July 27, 1998
Farewell from your Cedar County Committee
By unanimous decision, the Washington Supreme Court denied Cedar County Committee's petition for a Writ of Mandamus directed to Secretary of State Ralph Munro to certify the signatures submitted for the establishment of Cedar County.
"... The Secretary of State has no duty to certify the committee's petitions as an election. Moreover, the creation of a new county is an exercise of legislative power subject only to state constitutional limitations: the Legislature cannot be compelled to form a new county. Finally, the committee has not submitted the signatures of a majority of the voters living in proposed Cedar County."
With these words the Supreme Court stripped from the citizens of this state their constitutional right to form a new county, handing this power, instead, directly to the legislature.
Further, the Court redefined the number of signatures required to petition the Legislature to create a new county. The five counties formed since statehood were required only to submit the number of signatures equal to the majority of the number voting in the last general election.
This Court now declares that the number of signatures must be equal to the majority of the total registered voter count in the territory to become the new county.
Simply put, from this date forward the new method of establishing a county will be:
Our attorney Rhys Sterling immediately filed a Motion for Reconsideration with the Court. This is the only means of appeal we have. As a state issue there is no link for a federal appeal. Our motion was denied by the court on March 11, 1998.
- Gather the majority of all registered voters' signatures in the territory to become the new county.
- Take these signatures to the Legislature to ask if they are interested in forming this county.
The Cedar County Committee was astonished at seeing what it considers to be a 'politically correct' decision. We believe this decision fails to address the constitutional facts introduced by Mr. Sterling.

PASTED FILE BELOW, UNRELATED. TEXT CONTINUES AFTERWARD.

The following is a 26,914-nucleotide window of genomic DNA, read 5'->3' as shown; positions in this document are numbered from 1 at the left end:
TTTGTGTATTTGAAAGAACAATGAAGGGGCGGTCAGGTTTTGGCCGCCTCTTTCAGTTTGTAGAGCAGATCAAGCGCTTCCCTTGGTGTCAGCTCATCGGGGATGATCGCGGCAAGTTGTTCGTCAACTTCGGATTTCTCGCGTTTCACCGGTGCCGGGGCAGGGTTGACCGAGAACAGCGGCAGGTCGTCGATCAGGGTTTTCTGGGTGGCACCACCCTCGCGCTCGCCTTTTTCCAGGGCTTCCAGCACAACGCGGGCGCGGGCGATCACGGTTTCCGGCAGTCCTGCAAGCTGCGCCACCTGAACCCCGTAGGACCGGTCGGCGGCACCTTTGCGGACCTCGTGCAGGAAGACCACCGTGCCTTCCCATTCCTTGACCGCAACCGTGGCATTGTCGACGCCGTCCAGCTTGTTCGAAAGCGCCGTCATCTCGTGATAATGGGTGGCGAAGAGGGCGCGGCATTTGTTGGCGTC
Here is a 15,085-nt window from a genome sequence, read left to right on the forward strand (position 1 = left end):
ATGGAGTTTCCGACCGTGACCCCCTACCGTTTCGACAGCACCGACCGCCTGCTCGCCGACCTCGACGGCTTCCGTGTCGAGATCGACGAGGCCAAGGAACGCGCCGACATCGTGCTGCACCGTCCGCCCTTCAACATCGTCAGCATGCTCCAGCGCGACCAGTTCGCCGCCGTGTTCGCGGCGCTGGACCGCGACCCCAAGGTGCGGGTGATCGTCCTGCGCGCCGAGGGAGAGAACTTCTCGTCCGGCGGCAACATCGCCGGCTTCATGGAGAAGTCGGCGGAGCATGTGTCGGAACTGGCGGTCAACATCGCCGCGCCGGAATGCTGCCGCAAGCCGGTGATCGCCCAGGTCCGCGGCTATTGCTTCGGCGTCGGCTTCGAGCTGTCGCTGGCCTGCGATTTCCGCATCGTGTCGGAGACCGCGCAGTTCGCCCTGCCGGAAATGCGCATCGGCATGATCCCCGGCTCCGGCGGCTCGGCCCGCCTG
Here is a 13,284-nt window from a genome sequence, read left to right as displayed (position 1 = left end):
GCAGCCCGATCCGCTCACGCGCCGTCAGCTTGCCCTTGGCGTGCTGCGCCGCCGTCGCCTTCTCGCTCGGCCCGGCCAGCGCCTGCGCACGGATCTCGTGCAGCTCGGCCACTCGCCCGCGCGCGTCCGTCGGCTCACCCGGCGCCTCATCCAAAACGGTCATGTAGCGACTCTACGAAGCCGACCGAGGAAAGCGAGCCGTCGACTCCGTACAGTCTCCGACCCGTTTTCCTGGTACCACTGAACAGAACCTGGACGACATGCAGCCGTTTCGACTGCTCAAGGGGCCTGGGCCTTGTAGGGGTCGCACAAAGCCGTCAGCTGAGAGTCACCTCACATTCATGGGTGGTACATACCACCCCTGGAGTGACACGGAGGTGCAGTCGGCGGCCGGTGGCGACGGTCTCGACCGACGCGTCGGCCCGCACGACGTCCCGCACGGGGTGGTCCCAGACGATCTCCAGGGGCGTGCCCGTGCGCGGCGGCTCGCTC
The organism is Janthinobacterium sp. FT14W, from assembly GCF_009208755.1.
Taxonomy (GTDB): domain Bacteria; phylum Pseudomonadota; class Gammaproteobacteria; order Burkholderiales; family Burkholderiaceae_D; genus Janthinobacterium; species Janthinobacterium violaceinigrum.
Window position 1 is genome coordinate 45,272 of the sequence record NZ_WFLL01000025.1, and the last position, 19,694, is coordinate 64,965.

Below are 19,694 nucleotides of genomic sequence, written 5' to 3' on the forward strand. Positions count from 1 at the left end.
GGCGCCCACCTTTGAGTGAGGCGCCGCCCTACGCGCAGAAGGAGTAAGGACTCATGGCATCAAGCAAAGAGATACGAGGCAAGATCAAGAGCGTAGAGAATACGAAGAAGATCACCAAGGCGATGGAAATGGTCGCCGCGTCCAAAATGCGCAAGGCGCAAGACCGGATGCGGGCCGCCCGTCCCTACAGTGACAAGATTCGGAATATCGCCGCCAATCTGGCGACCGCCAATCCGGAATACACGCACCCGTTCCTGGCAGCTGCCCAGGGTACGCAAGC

Our committee has continued to explore all avenues of creating a new county. The only remedy found is a Constitutional Amendment which would override the Court's decision.
We are fortunate to have two Representatives and two Senators committed to presenting such an amendment during the 1999 legislative session.
This will be no small task as it requires a two thirds majority in both chambers to pass and be placed on the state-wide ballot in the 1999 general election.
It does not require the Governor's signature. This will provide "We the People" the opportunity to regain our Constitutional right to form a new county. There will have to be compromises made in writing the bill, and it won't bring back the simple method envisioned by our founding fathers when they wrote Art. XI, Sec. 3. However, it will enable us to create a county.
On May 19, 1998, Cedar County Committee concluded there was nothing further to be done and reluctantly voted to disband. When the Constitutional Amendment passes there will be reason for the reconsideration of new counties.
By the end of August all work will have been completed to shut down the Cedar County Committee.
The committee extends our most sincere thanks to all of you who have faithfully supported this six year undertaking. It was a worthy goal deserving of your time and financial support.
Let us all now move forward with a new awareness of the importance of elected officials at both the legislative and judicial level. Cedar County enjoyed the full support of our legislators whose districts fell within its boundaries.
The '98 campaigns are upon us; we need to remember these friends by helping ensure their re-election so that they can support the Constitutional amendment as it goes through the Legislature.
Again, we express our appreciation to all of our supporters for standing firm in support of "We the People" to exercise our Constitutional right to establish Cedar County.
Farewell from your Cedar County Committee.
Verna Pearson, Issaquah